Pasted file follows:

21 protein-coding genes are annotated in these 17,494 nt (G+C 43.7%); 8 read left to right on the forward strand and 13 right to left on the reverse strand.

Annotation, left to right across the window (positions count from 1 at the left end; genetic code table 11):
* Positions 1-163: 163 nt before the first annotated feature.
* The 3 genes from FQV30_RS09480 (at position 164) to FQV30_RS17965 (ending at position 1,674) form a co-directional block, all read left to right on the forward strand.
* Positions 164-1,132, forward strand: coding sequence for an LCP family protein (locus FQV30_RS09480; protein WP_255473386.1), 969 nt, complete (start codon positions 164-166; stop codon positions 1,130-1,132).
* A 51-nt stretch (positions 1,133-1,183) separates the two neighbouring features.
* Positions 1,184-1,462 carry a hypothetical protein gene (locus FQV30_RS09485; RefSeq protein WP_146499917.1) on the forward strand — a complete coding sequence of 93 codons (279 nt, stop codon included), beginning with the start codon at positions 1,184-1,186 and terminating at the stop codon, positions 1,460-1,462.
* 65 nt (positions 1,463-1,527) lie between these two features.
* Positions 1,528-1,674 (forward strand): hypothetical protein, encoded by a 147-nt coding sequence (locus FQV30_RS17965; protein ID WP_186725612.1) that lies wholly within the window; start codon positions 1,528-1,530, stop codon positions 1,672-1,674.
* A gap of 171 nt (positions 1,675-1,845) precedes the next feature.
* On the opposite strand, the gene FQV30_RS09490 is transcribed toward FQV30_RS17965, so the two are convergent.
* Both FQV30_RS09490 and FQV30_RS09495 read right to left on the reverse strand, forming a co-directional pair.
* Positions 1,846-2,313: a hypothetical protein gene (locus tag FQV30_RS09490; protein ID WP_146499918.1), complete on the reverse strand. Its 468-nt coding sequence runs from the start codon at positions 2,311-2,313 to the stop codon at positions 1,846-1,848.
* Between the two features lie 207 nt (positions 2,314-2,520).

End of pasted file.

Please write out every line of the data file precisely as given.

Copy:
21 protein-coding genes are annotated in these 17,494 nt (G+C 43.7%); 8 read left to right on the forward strand and 13 right to left on the reverse strand.

Annotation, left to right across the window (positions count from 1 at the left end; genetic code table 11):
* Positions 1-163: 163 nt before the first annotated feature.
* The 3 genes from FQV30_RS09480 (at position 164) to FQV30_RS17965 (ending at position 1,674) form a co-directional block, all read left to right on the forward strand.
* Positions 164-1,132, forward strand: coding sequence for an LCP family protein (locus FQV30_RS09480; protein WP_255473386.1), 969 nt, complete (start codon positions 164-166; stop codon positions 1,130-1,132).
* A 51-nt stretch (positions 1,133-1,183) separates the two neighbouring features.
* Positions 1,184-1,462 carry a hypothetical protein gene (locus FQV30_RS09485; RefSeq protein WP_146499917.1) on the forward strand — a complete coding sequence of 93 codons (279 nt, stop codon included), beginning with the start codon at positions 1,184-1,186 and terminating at the stop codon, positions 1,460-1,462.
* 65 nt (positions 1,463-1,527) lie between these two features.
* Positions 1,528-1,674 (forward strand): hypothetical protein, encoded by a 147-nt coding sequence (locus FQV30_RS17965; protein ID WP_186725612.1) that lies wholly within the window; start codon positions 1,528-1,530, stop codon positions 1,672-1,674.
* A gap of 171 nt (positions 1,675-1,845) precedes the next feature.
* On the opposite strand, the gene FQV30_RS09490 is transcribed toward FQV30_RS17965, so the two are convergent.
* Both FQV30_RS09490 and FQV30_RS09495 read right to left on the reverse strand, forming a co-directional pair.
* Positions 1,846-2,313: a hypothetical protein gene (locus tag FQV30_RS09490; protein ID WP_146499918.1), complete on the reverse strand. Its 468-nt coding sequence runs from the start codon at positions 2,311-2,313 to the stop codon at positions 1,846-1,848.
* Between the two features lie 207 nt (positions 2,314-2,520).